This information is provided by Provet for educational purposes only.

You should seek the advice of your veterinarian if your pet is ill as only he or she can correctly advise on the diagnosis and recommend the treatment that is most appropriate for your pet.

In addition to the benefits of keeping pets, there are some disadvantages. One of these is the need to dispose of feces deposited in the environment

Pet owners have an obligation to minimise the nuisance that their pet may cause to neighbours and other members of society. However many owners are extremely inconsiderate and allow their dogs to roam freely, or to defecate inappropriately in public or private places. One of the most controversial issues over the past 20 years has been the need to introduce legislation to control defecation by dogs in public places. 

Fecal contamination of the environment creates two main problems :

  • Unpleasant consequences if someone steps in the mess :
    • smell
    • need to clean shoes/clothes
  • A real health risk from direct and indirect contact with feces - notably the risk of transmission of the parasite Toxocara canis to humans. This disease (a zoonosis) can cause blindness, and is particularly likely to be contracted by children. Children can pick up the disease from contact with the environment in which dogs have defecated. They do not have to come into contact with the dog itself.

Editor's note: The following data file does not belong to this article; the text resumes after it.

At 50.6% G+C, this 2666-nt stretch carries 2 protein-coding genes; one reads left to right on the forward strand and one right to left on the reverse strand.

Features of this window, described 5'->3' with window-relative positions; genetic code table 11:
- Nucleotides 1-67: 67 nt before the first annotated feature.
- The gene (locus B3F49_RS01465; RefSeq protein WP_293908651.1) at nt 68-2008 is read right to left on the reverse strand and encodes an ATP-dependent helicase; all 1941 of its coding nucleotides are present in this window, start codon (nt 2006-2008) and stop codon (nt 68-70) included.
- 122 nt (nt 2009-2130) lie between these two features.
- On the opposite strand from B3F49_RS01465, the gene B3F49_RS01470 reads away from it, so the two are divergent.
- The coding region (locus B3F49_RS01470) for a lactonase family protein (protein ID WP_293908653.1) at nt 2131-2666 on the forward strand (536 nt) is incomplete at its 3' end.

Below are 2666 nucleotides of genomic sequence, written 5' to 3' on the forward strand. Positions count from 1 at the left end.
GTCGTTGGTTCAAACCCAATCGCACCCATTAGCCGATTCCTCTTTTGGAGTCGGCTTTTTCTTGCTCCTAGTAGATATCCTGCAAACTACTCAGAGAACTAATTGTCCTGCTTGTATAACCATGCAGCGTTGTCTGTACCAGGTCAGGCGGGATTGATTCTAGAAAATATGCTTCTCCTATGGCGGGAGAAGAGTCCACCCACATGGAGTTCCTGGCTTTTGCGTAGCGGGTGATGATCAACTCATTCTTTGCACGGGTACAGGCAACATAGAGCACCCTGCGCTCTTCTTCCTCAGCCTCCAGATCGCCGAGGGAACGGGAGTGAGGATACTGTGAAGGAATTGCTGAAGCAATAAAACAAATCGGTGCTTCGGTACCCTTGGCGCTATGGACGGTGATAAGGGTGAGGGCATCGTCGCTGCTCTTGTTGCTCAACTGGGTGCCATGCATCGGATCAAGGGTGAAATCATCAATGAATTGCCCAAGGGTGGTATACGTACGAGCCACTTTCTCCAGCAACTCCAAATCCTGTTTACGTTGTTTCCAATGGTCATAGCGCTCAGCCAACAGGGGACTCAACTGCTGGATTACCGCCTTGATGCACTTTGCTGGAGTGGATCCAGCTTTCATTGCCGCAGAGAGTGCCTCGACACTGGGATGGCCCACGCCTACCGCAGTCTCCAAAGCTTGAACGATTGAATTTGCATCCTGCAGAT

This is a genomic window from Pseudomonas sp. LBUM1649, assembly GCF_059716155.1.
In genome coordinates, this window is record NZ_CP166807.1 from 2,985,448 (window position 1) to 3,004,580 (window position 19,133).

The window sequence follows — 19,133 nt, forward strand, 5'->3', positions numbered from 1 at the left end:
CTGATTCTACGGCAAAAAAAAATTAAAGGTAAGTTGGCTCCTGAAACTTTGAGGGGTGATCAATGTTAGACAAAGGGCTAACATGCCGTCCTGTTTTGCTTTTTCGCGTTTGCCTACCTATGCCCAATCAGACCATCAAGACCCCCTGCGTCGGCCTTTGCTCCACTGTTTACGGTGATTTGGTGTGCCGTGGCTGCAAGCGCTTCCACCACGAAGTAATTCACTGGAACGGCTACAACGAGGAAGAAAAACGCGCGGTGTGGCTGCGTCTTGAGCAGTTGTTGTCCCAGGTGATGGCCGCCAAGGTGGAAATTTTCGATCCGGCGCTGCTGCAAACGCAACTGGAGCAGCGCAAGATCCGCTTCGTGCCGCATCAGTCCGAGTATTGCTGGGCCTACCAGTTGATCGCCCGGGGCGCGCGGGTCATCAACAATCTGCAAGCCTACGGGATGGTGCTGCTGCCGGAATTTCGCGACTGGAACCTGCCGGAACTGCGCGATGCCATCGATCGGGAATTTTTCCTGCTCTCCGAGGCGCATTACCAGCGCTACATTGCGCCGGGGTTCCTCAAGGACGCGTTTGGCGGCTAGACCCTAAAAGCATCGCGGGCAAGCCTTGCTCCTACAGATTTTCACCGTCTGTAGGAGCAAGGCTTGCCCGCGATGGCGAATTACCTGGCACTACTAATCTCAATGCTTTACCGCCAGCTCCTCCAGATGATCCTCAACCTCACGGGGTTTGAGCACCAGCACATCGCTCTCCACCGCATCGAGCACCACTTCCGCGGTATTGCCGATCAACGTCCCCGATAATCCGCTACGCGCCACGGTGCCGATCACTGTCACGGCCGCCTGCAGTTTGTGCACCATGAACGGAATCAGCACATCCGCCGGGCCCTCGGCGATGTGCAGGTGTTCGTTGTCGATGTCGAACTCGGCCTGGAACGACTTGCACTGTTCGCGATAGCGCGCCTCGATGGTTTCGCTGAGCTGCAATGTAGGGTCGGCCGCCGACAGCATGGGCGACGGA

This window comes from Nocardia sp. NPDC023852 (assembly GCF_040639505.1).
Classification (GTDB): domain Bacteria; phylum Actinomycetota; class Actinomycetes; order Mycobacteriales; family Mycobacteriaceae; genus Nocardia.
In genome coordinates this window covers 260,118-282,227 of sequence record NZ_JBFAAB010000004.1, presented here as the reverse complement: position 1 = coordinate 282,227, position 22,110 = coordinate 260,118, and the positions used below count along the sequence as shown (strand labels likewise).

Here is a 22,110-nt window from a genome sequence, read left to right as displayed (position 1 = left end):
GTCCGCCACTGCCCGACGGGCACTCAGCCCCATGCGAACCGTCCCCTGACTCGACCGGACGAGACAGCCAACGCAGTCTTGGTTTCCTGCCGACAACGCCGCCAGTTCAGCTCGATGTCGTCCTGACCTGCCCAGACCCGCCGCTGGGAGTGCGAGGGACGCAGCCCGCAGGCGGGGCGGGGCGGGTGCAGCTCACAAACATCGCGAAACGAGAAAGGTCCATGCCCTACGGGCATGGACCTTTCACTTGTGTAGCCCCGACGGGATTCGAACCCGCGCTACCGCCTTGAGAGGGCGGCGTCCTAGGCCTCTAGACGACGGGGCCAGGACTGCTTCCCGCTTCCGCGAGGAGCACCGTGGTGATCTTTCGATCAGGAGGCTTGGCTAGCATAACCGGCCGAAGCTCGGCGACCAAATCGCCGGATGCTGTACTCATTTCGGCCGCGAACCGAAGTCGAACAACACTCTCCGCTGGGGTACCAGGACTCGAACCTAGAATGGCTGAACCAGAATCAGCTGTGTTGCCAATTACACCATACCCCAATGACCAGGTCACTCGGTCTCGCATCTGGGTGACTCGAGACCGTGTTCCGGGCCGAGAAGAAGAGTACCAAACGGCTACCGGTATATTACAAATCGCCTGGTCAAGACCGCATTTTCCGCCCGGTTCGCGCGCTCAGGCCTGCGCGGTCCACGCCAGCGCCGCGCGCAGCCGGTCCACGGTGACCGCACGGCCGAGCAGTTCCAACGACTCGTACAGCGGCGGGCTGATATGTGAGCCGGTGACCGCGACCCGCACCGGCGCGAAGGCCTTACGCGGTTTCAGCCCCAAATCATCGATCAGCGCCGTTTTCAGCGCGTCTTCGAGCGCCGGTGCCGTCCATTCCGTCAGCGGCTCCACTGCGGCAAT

Some other infections that can be transmitted from feces and/or urine from pets  include :

  • Rodents, reptiles, chelonians and others - salmonellosis
  • Birds - chlamydia (psittacosis/"parrot fever")
  • Rodents - leptospirosis

Feces (and other excreta including urine and urine-stained bedding ) from all types of pets should be handled hygienically using protective gloves, washable plastic, or disposable scoops etc. Hands should be washed thoroughly as soon as possible after handling waste products, or contaminated materials - especially before eating.

Waste must be disposed of in accordance with national and local authority regulations. In the UK in most urban areas and on beaches strict regulations apply  :

  • Dogs are not allowed to foul pavements and footpaths. Often there are strict penalties (fines) for breach of the rules.
  • The public are requested to pick up and put fecal material in special disposal bins which are situated in public areas where the exercising of dogs is allowed. 
  • Small amounts of waste from household pets can be disposed of in household rubbish.
  • Waste material from commercial kennels is either incinerated on the premises or disposed of through commercial outlets.
  • Waste material from veterinary premises is classified as Clinical waste and is disposed through commercial outlets
  • Dogs are only allowed access to certain public areas eg parks and beaches

There are no specific controls for cats or other pets, although their are general laws protecting the public from "nuisance" caused by pets.

Class Activities

  • Fecal Pollution in the Environment



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